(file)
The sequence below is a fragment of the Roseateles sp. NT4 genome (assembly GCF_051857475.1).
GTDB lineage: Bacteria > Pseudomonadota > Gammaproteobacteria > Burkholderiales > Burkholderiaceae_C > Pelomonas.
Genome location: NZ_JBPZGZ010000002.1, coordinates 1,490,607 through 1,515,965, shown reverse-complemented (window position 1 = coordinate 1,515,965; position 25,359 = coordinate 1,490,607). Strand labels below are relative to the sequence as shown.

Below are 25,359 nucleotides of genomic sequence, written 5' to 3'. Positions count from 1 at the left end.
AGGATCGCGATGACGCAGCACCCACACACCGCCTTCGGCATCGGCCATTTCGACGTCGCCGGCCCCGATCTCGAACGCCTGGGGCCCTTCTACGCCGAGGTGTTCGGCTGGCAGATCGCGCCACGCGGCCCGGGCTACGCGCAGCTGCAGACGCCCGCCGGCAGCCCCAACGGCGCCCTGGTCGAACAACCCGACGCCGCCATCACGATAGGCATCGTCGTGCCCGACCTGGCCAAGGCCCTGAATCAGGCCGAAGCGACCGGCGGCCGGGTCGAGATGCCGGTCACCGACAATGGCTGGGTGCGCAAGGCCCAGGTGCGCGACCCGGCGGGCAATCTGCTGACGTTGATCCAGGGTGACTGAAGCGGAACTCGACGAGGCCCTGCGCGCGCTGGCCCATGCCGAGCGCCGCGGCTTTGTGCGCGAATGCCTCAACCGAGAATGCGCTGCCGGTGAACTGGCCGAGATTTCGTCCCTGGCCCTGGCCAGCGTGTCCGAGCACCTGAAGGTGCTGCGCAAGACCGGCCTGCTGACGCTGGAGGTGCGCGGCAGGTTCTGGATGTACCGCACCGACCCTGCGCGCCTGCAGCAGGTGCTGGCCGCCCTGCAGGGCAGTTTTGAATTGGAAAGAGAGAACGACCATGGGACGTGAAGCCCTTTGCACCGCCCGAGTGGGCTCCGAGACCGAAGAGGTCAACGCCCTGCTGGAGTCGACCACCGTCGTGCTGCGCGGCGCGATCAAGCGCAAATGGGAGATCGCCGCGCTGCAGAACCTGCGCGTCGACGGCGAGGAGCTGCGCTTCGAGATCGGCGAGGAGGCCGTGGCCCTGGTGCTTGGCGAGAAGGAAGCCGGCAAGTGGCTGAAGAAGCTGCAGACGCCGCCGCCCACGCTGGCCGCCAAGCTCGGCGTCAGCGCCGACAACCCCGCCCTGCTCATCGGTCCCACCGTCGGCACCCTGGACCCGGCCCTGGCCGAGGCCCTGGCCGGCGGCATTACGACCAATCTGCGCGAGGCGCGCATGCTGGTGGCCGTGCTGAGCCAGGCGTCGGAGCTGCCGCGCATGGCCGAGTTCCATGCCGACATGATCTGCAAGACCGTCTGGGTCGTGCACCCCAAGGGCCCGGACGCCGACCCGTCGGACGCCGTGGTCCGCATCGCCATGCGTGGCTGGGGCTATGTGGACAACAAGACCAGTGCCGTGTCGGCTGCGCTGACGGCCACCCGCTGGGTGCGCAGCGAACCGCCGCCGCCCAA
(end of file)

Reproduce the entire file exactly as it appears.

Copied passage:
The sequence below is a fragment of the Roseateles sp. NT4 genome (assembly GCF_051857475.1).
GTDB lineage: Bacteria > Pseudomonadota > Gammaproteobacteria > Burkholderiales > Burkholderiaceae_C > Pelomonas.
Genome location: NZ_JBPZGZ010000002.1, coordinates 1,490,607 through 1,515,965, shown reverse-complemented (window position 1 = coordinate 1,515,965; position 25,359 = coordinate 1,490,607). Strand labels below are relative to the sequence as shown.

Below are 25,359 nucleotides of genomic sequence, written 5' to 3'. Positions count from 1 at the left end.
AGGATCGCGATGACGCAGCACCCACACACCGCCTTCGGCATCGGCCATTTCGACGTCGCCGGCCCCGATCTCGAACGCCTGGGGCCCTTCTACGCCGAGGTGTTCGGCTGGCAGATCGCGCCACGCGGCCCGGGCTACGCGCAGCTGCAGACGCCCGCCGGCAGCCCCAACGGCGCCCTGGTCGAACAACCCGACGCCGCCATCACGATAGGCATCGTCGTGCCCGACCTGGCCAAGGCCCTGAATCAGGCCGAAGCGACCGGCGGCCGGGTCGAGATGCCGGTCACCGACAATGGCTGGGTGCGCAAGGCCCAGGTGCGCGACCCGGCGGGCAATCTGCTGACGTTGATCCAGGGTGACTGAAGCGGAACTCGACGAGGCCCTGCGCGCGCTGGCCCATGCCGAGCGCCGCGGCTTTGTGCGCGAATGCCTCAACCGAGAATGCGCTGCCGGTGAACTGGCCGAGATTTCGTCCCTGGCCCTGGCCAGCGTGTCCGAGCACCTGAAGGTGCTGCGCAAGACCGGCCTGCTGACGCTGGAGGTGCGCGGCAGGTTCTGGATGTACCGCACCGACCCTGCGCGCCTGCAGCAGGTGCTGGCCGCCCTGCAGGGCAGTTTTGAATTGGAAAGAGAGAACGACCATGGGACGTGAAGCCCTTTGCACCGCCCGAGTGGGCTCCGAGACCGAAGAGGTCAACGCCCTGCTGGAGTCGACCACCGTCGTGCTGCGCGGCGCGATCAAGCGCAAATGGGAGATCGCCGCGCTGCAGAACCTGCGCGTCGACGGCGAGGAGCTGCGCTTCGAGATCGGCGAGGAGGCCGTGGCCCTGGTGCTTGGCGAGAAGGAAGCCGGCAAGTGGCTGAAGAAGCTGCAGACGCCGCCGCCCACGCTGGCCGCCAAGCTCGGCGTCAGCGCCGACAACCCCGCCCTGCTCATCGGTCCCACCGTCGGCACCCTGGACCCGGCCCTGGCCGAGGCCCTGGCCGGCGGCATTACGACCAATCTGCGCGAGGCGCGCATGCTGGTGGCCGTGCTGAGCCAGGCGTCGGAGCTGCCGCGCATGGCCGAGTTCCATGCCGACATGATCTGCAAGACCGTCTGGGTCGTGCACCCCAAGGGCCCGGACGCCGACCCGTCGGACGCCGTGGTCCGCATCGCCATGCGTGGCTGGGGCTATGTGGACAACAAGACCAGTGCCGTGTCGGCTGCGCTGACGGCCACCCGCTGGGTGCGCAGCGAACCGCCGCCGCCCAA